Barely out of their teens, Susan Atkins, Leslie Van Houten and Patricia Krenwinkel, laughed their way through their trial for multiple murder. Did cult tactics make them kill?
Some thirty years on, Charles Manson and his infamous ‘family’ still repel and fascinate us. We can’t seem to forget the trio of hippie girls who laughed their way through their death penalty trial-and offered up bizarre displays of devotion to their scrawny, enigmatic guru.
Barely out of their teens, Susan Atkins, Leslie Van Houten and Patricia Krenwinkel didn’t fit our notions of what brutal killers should look like. All grew up in California’s booming, post-war suburbs. They were children of the middle class who went out into the night and butchered seven people they did not know.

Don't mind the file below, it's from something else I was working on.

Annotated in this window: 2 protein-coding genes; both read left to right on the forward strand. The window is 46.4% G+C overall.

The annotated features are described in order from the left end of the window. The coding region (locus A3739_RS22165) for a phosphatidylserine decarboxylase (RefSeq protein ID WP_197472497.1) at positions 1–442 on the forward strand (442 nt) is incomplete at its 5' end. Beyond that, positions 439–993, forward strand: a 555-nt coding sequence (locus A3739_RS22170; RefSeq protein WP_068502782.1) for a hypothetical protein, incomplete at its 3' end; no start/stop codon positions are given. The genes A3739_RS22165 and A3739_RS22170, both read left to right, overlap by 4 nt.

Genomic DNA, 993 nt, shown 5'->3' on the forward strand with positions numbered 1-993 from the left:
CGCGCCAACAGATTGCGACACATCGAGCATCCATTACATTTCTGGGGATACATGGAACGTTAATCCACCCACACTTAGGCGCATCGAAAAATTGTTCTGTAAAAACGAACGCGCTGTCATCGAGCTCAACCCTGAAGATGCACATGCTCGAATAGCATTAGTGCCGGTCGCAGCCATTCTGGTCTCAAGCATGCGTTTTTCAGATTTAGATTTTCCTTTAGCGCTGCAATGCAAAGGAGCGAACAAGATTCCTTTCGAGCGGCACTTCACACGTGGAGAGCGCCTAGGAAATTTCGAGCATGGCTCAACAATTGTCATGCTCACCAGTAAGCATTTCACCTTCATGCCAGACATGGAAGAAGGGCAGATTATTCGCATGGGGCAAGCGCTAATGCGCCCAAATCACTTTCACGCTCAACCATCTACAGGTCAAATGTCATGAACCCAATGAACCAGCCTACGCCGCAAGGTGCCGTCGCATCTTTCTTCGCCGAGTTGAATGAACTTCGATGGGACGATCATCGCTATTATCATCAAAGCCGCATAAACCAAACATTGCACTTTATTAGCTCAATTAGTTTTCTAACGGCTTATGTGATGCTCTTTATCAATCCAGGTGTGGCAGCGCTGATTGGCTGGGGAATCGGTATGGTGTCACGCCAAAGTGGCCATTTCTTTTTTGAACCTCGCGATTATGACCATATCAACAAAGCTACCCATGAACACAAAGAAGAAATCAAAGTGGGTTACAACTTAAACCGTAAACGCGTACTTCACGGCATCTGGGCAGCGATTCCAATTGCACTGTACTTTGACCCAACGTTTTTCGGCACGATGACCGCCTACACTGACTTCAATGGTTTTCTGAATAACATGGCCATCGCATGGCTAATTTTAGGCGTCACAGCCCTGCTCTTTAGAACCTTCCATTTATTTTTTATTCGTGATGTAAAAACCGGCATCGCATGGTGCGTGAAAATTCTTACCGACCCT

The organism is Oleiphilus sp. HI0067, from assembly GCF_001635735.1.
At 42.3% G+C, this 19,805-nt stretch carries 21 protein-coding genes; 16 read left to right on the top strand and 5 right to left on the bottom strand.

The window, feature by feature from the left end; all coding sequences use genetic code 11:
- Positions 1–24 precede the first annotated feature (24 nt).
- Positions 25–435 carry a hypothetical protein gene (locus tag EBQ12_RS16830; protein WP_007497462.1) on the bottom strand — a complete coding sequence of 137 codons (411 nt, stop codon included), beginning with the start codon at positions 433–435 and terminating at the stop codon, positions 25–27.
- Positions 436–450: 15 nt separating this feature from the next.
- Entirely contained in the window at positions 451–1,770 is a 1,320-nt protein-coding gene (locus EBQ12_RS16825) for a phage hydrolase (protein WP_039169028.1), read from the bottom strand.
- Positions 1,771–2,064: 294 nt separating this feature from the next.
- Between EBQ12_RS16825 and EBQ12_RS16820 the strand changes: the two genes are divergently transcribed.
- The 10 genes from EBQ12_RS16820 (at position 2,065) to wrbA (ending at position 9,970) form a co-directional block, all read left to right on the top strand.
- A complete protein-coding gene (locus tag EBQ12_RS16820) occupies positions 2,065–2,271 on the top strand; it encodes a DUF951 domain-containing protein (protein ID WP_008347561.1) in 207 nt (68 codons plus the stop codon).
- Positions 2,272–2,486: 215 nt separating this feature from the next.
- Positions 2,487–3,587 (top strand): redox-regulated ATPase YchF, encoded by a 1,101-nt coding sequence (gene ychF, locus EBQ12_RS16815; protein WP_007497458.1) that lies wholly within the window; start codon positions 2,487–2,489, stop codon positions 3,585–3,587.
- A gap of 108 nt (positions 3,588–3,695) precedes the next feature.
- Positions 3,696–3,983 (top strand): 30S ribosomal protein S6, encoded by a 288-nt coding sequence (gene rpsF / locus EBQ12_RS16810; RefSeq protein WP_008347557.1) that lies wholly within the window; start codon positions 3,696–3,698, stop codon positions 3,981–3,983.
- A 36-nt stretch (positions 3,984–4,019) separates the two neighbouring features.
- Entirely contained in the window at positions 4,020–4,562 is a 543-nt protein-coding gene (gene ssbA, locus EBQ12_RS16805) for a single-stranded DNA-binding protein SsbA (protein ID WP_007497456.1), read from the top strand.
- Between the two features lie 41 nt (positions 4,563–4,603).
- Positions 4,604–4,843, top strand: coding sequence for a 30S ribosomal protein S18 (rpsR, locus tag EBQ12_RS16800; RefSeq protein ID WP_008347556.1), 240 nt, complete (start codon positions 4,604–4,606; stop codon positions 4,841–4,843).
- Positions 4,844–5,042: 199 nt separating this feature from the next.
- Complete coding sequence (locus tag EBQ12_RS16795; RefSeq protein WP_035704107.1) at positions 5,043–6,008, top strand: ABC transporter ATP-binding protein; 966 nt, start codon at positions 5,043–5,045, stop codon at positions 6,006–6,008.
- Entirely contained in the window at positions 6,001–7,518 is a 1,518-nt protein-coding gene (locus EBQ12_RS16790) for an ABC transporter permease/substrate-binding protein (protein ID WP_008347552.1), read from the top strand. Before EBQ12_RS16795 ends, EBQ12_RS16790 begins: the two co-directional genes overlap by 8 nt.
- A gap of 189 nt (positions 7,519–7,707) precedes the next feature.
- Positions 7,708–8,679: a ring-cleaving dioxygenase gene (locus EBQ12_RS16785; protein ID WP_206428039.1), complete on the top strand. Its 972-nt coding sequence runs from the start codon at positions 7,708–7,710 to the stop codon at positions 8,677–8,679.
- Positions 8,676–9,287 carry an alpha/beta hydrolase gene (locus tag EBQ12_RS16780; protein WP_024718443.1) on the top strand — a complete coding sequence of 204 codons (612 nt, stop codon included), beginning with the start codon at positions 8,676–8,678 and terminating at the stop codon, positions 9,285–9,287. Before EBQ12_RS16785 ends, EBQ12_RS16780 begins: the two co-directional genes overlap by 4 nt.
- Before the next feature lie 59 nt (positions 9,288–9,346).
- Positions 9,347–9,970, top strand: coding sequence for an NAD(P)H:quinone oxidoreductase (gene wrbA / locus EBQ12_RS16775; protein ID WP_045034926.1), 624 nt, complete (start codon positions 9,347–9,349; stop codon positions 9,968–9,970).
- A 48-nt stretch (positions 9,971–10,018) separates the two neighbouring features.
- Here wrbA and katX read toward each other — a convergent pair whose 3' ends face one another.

How did it happen? Were they victims themselves, brainwashed by Manson’s personality, and a mix of drugs and sex? And what of the most devoted of Manson’s girls – Lynette “Squeaky” Fromme – who led daily vigils on the sidewalks outside of court? Who was she? How did this brew of personalities lead to the country’s first cult murders?